Well that’s a little bit of an awkward title – its not ONLY my first Node.js plugin I’ve released on NPM but it ALSO does 3D motion sensing! So brand new on both counts – I’m no Node.js plugin/addon veteran by any means!
You can grab my NuiMotion project version 0.1 on NPM and Github. You can read why I did it, and about how I’m on a crusade for letting your interfaces move your body on the project page.
That said, I learned a lot of stuff. I think the project serves as a shining example of how one guy accomplished some rather difficult and not so ordinary things you’d need to do with Node.js. I won’t claim it’s necessarily the right way – just one way. I was a little scared of C++ before all of this, but I jumped in because I had a need that I wanted to fill, and C++ was the only way to get it done.
The hugest hurdle was breaking down the architecture to something that wouldn’t block the entire Node.js main process. In all of the OpenNI examples, they would run a big old while loop that will grab frames of video/depth and pull out the features we need like gestures and skeleton data.
This is SO not cool for Node.js, so I needed to delve into how to achieve threading in the V8 engine with “lib_uv”. I still don’t understand everything about the final lib_uv code I used (why some things are declared as they are), but I successfully broke it out into a new thread that runs as fast as your machine will let it. We reach in and grab our joints using a custom defined interval to poll at, and we event out when gestures and other events are encountered.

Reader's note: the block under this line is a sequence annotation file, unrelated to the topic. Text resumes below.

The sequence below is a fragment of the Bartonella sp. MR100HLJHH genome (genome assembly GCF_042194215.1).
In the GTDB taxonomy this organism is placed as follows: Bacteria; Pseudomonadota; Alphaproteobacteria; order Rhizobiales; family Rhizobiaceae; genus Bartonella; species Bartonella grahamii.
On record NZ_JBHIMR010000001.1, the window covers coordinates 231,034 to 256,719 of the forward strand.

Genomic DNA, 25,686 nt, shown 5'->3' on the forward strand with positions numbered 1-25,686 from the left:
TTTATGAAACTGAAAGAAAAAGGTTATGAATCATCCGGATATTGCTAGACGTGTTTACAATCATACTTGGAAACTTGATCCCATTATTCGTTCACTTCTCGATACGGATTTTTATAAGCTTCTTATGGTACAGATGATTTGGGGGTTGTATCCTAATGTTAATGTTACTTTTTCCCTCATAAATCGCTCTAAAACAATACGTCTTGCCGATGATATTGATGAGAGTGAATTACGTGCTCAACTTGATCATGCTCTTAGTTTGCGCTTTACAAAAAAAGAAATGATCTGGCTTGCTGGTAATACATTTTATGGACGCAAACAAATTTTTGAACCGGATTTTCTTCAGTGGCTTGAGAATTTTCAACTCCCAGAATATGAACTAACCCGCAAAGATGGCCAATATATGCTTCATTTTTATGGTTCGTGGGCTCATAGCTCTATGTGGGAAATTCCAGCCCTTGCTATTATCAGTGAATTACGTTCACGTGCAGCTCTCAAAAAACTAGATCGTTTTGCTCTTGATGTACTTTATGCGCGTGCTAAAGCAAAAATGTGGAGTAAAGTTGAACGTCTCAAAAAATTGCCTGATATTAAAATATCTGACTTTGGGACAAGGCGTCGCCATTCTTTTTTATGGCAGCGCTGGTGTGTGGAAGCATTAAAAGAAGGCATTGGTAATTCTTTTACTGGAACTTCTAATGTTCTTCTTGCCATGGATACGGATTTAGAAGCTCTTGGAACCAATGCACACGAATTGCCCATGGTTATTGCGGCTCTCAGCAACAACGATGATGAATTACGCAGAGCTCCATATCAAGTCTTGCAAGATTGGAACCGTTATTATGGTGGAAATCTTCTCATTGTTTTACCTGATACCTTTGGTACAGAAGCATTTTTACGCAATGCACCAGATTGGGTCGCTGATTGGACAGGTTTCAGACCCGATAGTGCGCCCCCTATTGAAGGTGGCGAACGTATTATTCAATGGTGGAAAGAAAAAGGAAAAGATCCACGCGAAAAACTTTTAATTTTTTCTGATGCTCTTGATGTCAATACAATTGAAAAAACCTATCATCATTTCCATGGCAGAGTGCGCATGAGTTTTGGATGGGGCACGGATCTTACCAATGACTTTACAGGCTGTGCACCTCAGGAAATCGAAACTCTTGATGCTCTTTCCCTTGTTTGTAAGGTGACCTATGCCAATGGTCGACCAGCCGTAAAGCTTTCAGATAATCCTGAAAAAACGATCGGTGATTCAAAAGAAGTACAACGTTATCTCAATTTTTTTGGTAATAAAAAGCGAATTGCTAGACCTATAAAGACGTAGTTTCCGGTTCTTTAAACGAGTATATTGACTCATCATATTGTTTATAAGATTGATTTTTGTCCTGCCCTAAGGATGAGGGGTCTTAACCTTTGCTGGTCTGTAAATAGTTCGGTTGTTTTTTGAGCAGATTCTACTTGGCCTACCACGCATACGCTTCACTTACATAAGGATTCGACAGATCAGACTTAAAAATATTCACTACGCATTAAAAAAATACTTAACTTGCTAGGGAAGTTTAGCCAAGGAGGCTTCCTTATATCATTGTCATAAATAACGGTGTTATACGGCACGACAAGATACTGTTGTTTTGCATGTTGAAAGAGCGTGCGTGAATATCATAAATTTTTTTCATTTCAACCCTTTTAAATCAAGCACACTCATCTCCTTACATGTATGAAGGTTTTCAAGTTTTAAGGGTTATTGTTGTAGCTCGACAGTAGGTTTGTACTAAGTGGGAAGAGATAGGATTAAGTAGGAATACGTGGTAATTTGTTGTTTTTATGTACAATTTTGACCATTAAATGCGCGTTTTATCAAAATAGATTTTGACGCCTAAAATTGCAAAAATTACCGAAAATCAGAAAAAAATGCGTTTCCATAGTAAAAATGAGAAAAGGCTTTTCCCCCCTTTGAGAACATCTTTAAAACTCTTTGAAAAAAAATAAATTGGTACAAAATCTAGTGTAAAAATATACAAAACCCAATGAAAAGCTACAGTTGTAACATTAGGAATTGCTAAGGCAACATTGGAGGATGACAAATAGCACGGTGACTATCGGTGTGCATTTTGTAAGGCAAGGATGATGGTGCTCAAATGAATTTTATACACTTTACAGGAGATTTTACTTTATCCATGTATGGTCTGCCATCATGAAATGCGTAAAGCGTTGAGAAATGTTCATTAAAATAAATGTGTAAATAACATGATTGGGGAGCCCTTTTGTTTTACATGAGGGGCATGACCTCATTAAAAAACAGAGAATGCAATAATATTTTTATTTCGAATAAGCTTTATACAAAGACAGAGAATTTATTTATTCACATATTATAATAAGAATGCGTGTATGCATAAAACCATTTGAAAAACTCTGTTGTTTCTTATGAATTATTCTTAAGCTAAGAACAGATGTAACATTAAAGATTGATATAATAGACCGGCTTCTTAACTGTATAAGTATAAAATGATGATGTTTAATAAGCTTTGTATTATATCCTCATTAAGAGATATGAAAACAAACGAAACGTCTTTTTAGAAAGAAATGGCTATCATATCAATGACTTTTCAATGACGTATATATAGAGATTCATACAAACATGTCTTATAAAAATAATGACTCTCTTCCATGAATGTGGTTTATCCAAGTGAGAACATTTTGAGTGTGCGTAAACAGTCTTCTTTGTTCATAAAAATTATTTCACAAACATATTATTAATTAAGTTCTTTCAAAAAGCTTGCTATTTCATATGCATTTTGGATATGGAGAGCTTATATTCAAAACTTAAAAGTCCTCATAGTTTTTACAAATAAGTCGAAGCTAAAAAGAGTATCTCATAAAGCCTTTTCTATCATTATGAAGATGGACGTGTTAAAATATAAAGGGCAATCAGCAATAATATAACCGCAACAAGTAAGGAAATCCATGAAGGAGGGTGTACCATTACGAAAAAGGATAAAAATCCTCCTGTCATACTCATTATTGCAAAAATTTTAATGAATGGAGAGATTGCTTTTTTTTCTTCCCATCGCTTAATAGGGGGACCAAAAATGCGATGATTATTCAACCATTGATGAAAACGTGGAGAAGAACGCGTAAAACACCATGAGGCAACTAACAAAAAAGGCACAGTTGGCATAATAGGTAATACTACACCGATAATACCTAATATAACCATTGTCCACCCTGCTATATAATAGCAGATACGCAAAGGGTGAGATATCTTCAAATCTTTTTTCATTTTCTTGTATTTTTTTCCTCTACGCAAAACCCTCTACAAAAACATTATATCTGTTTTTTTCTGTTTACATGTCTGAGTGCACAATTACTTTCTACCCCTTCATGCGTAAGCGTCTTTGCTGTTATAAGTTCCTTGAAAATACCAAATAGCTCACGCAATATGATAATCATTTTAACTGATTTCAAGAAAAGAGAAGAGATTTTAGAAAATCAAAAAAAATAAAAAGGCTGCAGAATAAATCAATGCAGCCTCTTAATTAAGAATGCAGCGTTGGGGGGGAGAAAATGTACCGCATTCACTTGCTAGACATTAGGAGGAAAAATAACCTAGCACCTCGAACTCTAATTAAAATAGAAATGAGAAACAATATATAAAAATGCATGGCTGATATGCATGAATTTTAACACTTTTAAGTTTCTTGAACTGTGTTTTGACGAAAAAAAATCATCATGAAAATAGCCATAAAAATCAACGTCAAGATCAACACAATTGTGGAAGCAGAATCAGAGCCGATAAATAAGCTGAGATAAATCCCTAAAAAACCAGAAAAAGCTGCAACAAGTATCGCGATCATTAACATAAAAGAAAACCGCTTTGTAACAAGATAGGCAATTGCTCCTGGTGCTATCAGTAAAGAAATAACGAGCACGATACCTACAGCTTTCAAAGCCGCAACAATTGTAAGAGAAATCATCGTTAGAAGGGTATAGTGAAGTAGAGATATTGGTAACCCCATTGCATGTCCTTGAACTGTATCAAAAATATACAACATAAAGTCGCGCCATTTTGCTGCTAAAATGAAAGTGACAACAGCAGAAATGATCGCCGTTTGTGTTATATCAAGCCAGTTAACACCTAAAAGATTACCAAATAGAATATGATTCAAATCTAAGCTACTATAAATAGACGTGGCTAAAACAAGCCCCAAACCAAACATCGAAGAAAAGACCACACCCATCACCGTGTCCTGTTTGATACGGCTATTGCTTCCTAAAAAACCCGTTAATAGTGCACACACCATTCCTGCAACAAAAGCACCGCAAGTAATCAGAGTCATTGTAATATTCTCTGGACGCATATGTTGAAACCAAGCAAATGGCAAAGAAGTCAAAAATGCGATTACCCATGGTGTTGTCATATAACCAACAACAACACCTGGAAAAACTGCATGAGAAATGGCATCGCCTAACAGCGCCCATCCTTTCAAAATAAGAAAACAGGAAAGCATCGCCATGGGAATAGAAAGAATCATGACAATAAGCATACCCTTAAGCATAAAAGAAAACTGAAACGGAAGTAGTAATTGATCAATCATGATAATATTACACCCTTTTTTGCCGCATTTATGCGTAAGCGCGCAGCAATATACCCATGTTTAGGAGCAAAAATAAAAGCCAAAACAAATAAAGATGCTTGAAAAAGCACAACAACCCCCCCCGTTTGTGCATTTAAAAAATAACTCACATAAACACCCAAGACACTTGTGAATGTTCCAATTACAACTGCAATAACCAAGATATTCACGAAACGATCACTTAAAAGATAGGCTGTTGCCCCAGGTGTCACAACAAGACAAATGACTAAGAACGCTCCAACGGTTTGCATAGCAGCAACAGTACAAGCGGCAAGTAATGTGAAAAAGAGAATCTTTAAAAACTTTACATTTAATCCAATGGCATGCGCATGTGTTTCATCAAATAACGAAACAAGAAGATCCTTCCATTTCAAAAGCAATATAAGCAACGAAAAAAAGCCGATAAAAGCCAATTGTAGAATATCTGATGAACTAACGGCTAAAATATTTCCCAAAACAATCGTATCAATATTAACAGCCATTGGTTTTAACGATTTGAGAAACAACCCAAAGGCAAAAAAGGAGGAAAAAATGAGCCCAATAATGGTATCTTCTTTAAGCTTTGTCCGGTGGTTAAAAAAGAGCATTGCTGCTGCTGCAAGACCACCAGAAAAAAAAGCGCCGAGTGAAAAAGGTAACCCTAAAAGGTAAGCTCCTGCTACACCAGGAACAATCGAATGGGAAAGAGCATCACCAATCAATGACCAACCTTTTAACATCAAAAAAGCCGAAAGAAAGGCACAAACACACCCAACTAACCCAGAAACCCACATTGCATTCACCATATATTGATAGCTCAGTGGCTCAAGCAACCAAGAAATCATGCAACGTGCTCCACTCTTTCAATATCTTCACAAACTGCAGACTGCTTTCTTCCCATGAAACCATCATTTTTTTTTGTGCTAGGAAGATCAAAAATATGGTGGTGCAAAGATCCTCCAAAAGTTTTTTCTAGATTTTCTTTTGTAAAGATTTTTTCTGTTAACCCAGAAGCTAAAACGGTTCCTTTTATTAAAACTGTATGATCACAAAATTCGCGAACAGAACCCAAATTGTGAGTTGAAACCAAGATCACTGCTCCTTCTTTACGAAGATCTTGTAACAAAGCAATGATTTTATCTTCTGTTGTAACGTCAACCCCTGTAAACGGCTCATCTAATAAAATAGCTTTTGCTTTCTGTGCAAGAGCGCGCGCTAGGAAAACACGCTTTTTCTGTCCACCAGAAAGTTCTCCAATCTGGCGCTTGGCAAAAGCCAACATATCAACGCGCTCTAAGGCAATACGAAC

Of course, all of this NEEDS to be threadsafe. If you access the wrong thing inside a thread, you crash your entire process.
You can checkout the main logic of all of this, completely with C++/JS communication and threading here:
I didn’t do this alone, either. I asked a couple questions to the extremely awesome Node.js Google Groups. One was around the threads question, and the other was around C++ compiling. To demonstrate how much of a noob I was, my compiling question was that I didn’t realize you had to include ALL your *.cpp files in your sources target. I thought since the main.cpp references other things, they would be automatically included. NOPE! Live and learn.